Uncertain effectiveness of Miscanthus bioenergy expansion for climate change mitigation explored using land surface, agronomic and integrated assessment models

Emma W. Littleton, Anita Shepherd, Anna B. Harper, Astley F. S. Hastings, Naomi E. Vaughan, Jonathan Doelman, Detlef P. van Vuuren, Timothy M. Lenton

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Abstract

Large-scale bioenergy plays a key role in climate change mitigation scenarios, but its efficacy is uncertain. This study aims to quantify that uncertainty by contrasting the results of three different types of models under the same mitigation scenario (RCP2.6-SSP2), consistent with a 2°C temperature target. This analysis focuses on a single bioenergy feedstock, Miscanthus × giganteus, and contrasts projections for its yields and environmental effects from an integrated assessment model (IMAGE), a land surface and dynamic global vegetation model tailored to Miscanthus bioenergy (JULES) and a bioenergy crop model (MiscanFor). Under the present climate, JULES, IMAGE and MiscanFor capture the observed magnitude and variability in Miscanthus yields across Europe; yet in the tropics JULES and IMAGE predict high yields, whereas MiscanFor predicts widespread drought-related diebacks. 2040–2049 projections show there is a rapid scale up of over 200 Mha bioenergy cropping area in the tropics. Resulting biomass yield ranges from 12 (MiscanFor) to 39 (JULES) Gt dry matter over that decade. Change in soil carbon ranges from +0.7 Pg C (MiscanFor) to −2.8 Pg C (JULES), depending on preceding land cover and soil carbon.2090–99 projections show large-scale biomass energy with carbon capture and storage (BECCS) is projected in Europe. The models agree that <2°C global warming will increase yields in the higher latitudes, but drought stress in the Mediterranean region could produce low yields (MiscanFor), and significant losses of soil carbon (JULES and IMAGE). These results highlight the uncertainty in rapidly scaling-up biomass energy supply, especially in dry tropical climates and in regions where future climate change could result in drier conditions. This has important policy implications—because prominently used scenarios to limit warming to ‘well below 2°C’ (including the one explored here) depend upon its effectiveness.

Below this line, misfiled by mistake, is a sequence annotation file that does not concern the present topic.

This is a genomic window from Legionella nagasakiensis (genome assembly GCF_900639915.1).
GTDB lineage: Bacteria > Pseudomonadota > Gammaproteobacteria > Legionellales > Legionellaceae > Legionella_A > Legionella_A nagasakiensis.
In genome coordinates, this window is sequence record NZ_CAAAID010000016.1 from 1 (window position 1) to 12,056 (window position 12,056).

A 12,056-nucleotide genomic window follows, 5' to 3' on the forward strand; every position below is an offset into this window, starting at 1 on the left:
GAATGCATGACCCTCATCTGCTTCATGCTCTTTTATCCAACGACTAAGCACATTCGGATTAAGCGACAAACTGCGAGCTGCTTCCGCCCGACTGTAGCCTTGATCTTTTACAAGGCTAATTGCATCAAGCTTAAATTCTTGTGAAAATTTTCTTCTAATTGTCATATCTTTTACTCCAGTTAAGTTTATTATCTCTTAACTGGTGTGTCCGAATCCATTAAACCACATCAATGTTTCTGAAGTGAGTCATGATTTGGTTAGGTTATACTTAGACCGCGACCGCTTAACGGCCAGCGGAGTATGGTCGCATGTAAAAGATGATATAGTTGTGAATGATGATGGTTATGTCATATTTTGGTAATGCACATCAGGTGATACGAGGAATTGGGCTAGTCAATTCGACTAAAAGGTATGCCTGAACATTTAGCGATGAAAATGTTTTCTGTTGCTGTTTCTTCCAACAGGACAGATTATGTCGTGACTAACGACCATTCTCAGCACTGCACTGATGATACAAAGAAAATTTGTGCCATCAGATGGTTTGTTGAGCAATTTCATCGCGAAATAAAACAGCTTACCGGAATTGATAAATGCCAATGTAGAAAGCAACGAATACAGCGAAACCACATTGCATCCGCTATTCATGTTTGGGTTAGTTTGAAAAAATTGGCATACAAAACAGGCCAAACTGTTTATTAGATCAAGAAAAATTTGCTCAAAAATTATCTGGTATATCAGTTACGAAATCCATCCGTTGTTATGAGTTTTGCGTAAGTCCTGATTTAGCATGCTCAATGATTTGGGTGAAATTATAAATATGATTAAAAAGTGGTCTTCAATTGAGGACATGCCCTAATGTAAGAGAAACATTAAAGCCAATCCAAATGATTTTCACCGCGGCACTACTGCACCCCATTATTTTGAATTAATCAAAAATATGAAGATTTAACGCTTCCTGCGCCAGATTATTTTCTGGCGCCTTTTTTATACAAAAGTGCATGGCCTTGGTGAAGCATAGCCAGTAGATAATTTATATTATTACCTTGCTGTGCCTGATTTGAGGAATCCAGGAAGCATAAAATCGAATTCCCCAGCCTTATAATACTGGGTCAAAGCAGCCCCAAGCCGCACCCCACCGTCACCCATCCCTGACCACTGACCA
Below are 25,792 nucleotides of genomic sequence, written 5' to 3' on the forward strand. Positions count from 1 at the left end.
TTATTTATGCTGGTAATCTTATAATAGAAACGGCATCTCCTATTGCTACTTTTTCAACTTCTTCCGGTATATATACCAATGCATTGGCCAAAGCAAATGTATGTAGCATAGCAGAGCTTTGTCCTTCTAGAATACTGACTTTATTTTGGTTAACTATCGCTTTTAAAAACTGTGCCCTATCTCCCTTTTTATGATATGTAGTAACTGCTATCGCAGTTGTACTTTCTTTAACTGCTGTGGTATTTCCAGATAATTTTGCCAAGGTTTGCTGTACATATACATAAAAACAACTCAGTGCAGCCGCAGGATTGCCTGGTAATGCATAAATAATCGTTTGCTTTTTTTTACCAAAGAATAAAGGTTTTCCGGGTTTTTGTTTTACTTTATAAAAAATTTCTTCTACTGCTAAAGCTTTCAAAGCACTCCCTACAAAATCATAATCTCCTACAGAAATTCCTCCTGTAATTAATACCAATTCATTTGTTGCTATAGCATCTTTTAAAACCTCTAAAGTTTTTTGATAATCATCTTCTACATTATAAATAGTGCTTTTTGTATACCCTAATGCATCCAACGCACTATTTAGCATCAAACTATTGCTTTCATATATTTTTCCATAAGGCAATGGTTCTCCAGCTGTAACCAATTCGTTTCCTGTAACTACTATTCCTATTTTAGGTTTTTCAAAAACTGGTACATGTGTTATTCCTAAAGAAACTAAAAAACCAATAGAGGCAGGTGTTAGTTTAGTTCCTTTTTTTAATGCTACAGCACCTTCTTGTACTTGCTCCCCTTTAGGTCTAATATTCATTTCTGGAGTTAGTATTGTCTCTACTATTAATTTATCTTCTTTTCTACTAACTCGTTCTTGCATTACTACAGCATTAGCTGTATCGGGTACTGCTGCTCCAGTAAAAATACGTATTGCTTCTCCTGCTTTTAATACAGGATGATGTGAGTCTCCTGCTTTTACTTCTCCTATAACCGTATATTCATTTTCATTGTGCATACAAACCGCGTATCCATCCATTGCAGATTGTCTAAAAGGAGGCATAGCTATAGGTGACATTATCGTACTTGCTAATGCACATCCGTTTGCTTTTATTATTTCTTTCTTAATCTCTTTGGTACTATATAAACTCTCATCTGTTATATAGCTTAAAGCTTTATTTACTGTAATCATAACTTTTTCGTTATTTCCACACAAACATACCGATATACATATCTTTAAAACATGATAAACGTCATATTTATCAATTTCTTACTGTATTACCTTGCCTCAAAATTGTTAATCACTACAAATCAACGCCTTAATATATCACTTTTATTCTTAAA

Original languageEnglish
JournalGCB Bioenergy
Early online date4 Jan 2023
DOIs
Publication statusE-pub ahead of print - 4 Jan 2023

Keywords

  • bioenergy
  • climate change
  • crop modelling
  • DGVM
  • integrated assessment model
  • miscanthus

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